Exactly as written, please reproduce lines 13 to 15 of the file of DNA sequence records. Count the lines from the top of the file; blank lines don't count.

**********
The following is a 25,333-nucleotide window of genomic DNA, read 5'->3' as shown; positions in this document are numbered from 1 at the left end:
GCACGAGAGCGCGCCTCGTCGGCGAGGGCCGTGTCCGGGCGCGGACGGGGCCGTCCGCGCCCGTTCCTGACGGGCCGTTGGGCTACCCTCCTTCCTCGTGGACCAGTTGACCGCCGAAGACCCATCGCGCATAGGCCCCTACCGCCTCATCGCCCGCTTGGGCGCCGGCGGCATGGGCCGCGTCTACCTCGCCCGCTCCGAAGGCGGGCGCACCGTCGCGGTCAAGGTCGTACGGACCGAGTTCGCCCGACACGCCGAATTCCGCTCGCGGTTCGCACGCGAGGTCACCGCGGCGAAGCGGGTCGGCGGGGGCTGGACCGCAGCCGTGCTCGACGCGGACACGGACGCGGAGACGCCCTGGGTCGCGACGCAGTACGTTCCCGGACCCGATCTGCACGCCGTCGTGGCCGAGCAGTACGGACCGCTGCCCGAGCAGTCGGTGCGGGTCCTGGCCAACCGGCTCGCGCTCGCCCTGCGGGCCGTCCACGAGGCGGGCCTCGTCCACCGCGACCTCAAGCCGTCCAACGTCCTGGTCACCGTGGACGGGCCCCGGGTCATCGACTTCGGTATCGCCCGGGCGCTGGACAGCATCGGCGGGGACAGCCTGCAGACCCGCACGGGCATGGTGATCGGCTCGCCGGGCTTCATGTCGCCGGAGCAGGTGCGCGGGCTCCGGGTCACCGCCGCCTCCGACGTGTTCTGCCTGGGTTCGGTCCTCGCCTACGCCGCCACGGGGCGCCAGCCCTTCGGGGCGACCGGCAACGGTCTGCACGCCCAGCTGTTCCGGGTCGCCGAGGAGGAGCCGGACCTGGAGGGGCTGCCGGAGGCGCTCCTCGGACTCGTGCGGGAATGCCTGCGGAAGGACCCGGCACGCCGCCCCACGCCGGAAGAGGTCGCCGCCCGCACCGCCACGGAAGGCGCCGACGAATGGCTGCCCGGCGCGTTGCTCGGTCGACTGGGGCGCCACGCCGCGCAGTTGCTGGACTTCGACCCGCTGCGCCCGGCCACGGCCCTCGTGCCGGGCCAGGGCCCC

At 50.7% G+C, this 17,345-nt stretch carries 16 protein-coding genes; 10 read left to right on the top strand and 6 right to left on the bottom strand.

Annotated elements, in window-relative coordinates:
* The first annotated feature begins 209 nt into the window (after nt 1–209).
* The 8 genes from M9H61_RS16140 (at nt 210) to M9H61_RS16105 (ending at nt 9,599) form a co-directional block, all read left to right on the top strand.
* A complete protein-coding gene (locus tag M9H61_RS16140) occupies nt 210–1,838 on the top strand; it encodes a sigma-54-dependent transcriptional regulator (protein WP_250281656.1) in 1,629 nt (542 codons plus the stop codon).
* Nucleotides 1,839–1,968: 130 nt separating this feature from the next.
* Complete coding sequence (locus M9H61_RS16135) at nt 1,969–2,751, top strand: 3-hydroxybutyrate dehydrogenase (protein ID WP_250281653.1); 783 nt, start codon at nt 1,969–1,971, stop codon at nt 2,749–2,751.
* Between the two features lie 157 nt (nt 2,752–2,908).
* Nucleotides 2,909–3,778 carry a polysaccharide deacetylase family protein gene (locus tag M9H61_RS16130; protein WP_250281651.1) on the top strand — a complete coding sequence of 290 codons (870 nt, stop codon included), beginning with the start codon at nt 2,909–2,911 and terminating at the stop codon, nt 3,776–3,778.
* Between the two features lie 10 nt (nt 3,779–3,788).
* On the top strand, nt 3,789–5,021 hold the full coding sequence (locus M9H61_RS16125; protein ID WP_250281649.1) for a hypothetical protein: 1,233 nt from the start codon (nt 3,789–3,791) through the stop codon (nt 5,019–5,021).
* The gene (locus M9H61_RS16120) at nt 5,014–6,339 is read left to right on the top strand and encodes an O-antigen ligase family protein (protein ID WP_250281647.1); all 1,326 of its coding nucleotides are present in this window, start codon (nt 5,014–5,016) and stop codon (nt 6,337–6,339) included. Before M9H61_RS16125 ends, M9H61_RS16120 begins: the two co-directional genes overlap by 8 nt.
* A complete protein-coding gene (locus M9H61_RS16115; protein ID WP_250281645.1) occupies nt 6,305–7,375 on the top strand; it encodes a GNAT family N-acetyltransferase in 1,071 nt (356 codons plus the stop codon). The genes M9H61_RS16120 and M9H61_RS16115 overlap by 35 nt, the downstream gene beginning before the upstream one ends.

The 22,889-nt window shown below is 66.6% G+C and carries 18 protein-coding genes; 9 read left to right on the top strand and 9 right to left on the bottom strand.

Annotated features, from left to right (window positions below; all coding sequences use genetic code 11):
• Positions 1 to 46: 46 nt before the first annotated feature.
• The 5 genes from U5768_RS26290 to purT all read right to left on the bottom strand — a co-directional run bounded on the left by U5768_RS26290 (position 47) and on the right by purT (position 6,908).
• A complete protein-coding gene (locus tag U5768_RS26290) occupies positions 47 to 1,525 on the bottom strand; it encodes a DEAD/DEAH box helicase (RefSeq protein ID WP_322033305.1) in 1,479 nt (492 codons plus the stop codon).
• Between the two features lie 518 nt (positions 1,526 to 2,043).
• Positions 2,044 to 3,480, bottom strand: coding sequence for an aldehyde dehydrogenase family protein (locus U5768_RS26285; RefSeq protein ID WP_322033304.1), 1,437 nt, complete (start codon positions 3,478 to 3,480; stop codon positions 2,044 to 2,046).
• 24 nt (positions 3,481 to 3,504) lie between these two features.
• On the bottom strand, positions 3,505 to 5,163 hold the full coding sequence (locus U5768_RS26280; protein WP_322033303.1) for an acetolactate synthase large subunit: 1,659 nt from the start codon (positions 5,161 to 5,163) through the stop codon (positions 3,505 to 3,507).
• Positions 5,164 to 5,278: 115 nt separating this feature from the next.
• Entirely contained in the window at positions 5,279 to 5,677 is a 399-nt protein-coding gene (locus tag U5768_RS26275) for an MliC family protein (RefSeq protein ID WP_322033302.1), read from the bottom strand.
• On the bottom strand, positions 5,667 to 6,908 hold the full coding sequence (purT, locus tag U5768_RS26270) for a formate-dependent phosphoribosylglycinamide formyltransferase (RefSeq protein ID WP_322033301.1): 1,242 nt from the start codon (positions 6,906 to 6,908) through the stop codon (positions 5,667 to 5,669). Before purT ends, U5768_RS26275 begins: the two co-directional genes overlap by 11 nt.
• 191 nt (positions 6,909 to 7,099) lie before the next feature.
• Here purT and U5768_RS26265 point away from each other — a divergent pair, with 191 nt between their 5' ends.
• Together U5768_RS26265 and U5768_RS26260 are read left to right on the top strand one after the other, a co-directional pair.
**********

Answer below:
* On the top strand, nt 3,789–5,021 hold the full coding sequence (locus M9H61_RS16125; protein ID WP_250281649.1) for a hypothetical protein: 1,233 nt from the start codon (nt 3,789–3,791) through the stop codon (nt 5,019–5,021).
* The gene (locus M9H61_RS16120) at nt 5,014–6,339 is read left to right on the top strand and encodes an O-antigen ligase family protein (protein ID WP_250281647.1); all 1,326 of its coding nucleotides are present in this window, start codon (nt 5,014–5,016) and stop codon (nt 6,337–6,339) included. Before M9H61_RS16125 ends, M9H61_RS16120 begins: the two co-directional genes overlap by 8 nt.
* A complete protein-coding gene (locus M9H61_RS16115; protein ID WP_250281645.1) occupies nt 6,305–7,375 on the top strand; it encodes a GNAT family N-acetyltransferase in 1,071 nt (356 codons plus the stop codon). The genes M9H61_RS16120 and M9H61_RS16115 overlap by 35 nt, the downstream gene beginning before the upstream one ends.